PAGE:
Andrew Carnegie – Steel Tycoon and Philanthropist

Andrew Carnegie (1835 – 1919)

Andrew Carnegie (1835 – 1919)

On November 25, 1835, Scottish-American industrialist and philanthropist Andrew Carnegie was born. He led the enormous expansion of the American steel industry in the late 19th century and was also one of the highest profile philanthropists of his era.

“Surplus wealth is a sacred trust which its possessor is bound to administer in his lifetime for the good of the community.”
— Andrew Carnegie, he Best Fields for Philanthropy, 1889

Early Life and Emigration

Andrew Carnegie was born in Dunfermline, Scotland, the son of weaver William Carnegie and Margaret Morrison, the daughter of shoemaker and tanner Thomas Morrison. He did not start school until the age of eight. His parents had let him decide for himself when he wanted to start school. Carnegie’s father’s employment situation deteriorated as the incipient machanization made manual weaving increasingly unprofitable.  Expecting a better life, Andrew Carnegie’s family decided to leave Scotland and move to the United States in 1848. Carnegie started working at the age of 13 in Pittsburgh and was able to enjoy the local theater’s plays for free, which brought him closer to culture and especially Shakespeare. He worked hard and enjoyed studying at the local library once a week when it was opened for working boys.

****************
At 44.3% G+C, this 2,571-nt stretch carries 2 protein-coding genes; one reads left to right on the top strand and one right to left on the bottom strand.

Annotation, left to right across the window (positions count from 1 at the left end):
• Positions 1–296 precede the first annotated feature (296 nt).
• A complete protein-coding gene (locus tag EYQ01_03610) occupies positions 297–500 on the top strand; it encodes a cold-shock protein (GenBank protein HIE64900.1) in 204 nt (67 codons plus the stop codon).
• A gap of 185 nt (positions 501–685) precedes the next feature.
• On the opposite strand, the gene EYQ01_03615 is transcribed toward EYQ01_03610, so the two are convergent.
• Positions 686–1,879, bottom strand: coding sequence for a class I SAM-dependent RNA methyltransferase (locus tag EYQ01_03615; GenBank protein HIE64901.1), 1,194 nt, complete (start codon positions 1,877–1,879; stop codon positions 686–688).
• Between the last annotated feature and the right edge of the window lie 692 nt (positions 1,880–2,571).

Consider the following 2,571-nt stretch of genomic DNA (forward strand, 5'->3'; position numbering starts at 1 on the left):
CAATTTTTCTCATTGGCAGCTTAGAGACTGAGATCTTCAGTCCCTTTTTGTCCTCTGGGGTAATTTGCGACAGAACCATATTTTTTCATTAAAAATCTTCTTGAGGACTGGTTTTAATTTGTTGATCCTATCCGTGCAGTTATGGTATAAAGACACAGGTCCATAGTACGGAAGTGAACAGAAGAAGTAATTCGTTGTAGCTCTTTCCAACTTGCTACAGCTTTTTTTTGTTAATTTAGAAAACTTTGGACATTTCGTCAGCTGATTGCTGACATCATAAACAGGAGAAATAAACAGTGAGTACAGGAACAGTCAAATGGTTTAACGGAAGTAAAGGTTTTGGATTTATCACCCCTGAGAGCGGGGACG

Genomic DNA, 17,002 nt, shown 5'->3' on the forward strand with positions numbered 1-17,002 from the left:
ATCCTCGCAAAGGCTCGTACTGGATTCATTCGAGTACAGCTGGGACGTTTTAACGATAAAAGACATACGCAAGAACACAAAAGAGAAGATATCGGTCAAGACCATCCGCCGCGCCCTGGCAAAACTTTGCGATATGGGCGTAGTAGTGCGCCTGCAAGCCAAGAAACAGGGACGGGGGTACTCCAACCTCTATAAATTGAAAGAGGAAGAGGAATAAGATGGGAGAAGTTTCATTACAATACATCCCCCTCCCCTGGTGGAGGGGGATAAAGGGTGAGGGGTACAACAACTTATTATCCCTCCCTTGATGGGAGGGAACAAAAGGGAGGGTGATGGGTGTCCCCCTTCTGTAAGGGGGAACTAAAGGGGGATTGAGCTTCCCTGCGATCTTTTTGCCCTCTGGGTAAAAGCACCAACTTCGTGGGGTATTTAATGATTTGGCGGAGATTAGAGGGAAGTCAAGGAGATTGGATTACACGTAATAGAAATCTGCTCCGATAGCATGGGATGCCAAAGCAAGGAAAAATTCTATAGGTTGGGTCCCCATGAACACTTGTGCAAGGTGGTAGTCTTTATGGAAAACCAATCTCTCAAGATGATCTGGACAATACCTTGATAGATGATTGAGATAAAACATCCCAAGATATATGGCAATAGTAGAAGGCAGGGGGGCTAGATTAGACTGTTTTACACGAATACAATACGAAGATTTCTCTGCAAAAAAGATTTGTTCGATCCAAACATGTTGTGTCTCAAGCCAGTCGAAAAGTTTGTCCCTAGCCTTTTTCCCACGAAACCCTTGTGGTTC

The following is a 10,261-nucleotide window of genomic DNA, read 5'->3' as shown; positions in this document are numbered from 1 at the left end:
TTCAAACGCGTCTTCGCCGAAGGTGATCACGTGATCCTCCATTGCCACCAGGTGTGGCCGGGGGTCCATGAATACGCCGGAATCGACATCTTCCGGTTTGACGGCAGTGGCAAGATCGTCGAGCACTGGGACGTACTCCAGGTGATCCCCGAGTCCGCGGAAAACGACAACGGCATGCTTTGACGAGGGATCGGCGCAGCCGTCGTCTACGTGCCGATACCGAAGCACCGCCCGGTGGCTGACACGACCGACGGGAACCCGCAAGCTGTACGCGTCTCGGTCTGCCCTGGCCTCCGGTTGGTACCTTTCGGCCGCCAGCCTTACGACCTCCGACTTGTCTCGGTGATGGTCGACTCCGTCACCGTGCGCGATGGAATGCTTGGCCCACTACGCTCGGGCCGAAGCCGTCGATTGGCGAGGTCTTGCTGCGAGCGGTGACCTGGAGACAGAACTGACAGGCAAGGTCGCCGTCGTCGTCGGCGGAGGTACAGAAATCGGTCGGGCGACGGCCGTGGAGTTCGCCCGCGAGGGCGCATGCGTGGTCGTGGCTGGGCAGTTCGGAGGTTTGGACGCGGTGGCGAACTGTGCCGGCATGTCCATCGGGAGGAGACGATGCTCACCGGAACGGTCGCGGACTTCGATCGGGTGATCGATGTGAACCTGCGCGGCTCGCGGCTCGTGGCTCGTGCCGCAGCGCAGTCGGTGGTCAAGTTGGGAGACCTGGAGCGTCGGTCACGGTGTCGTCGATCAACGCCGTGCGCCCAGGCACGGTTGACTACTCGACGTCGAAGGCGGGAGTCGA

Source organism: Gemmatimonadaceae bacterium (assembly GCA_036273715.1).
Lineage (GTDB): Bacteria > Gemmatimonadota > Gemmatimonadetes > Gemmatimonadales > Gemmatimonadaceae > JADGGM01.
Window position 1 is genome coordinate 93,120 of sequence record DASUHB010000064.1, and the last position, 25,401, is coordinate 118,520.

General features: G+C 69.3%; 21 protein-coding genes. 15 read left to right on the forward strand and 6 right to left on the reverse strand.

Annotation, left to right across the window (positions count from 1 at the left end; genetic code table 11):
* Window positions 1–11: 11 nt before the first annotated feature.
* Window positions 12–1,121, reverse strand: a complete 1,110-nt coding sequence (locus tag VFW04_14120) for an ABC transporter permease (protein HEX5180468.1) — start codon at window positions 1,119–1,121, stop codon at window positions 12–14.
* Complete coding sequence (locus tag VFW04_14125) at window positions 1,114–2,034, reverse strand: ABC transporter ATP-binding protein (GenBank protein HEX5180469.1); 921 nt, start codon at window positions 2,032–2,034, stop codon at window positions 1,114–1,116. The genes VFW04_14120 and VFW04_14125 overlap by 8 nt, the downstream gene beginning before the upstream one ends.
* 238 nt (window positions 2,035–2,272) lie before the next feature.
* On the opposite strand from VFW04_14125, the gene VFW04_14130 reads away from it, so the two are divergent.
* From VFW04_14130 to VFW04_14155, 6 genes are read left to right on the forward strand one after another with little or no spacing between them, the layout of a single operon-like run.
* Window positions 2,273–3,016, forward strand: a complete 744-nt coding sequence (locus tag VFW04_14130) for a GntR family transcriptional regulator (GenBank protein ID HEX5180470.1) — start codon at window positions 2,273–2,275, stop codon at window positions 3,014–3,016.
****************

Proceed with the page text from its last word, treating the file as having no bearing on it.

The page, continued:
Telegraphy and American Civil War

He got promoted several times and became a telegraph operator at the Pennsylvania Railroad Company in 1853. There the head of the Western Division of Pennsylvania Railroad, Thomas A. Scott, became aware of Carnegie’s abilities and made him his secretary. Carnegie was promoted to the position of Pittsburgh Rail Division Manager. When Scott became Deputy Secretary of War in the American Civil War, Carnegie went with him to Washington, D.C. and worked as his right hand. Part of Carnegie’s mission was to organize the military telegraph system. Under his supervision, the transportation system enjoyed efficient service and highly contributed in the winning of the Union.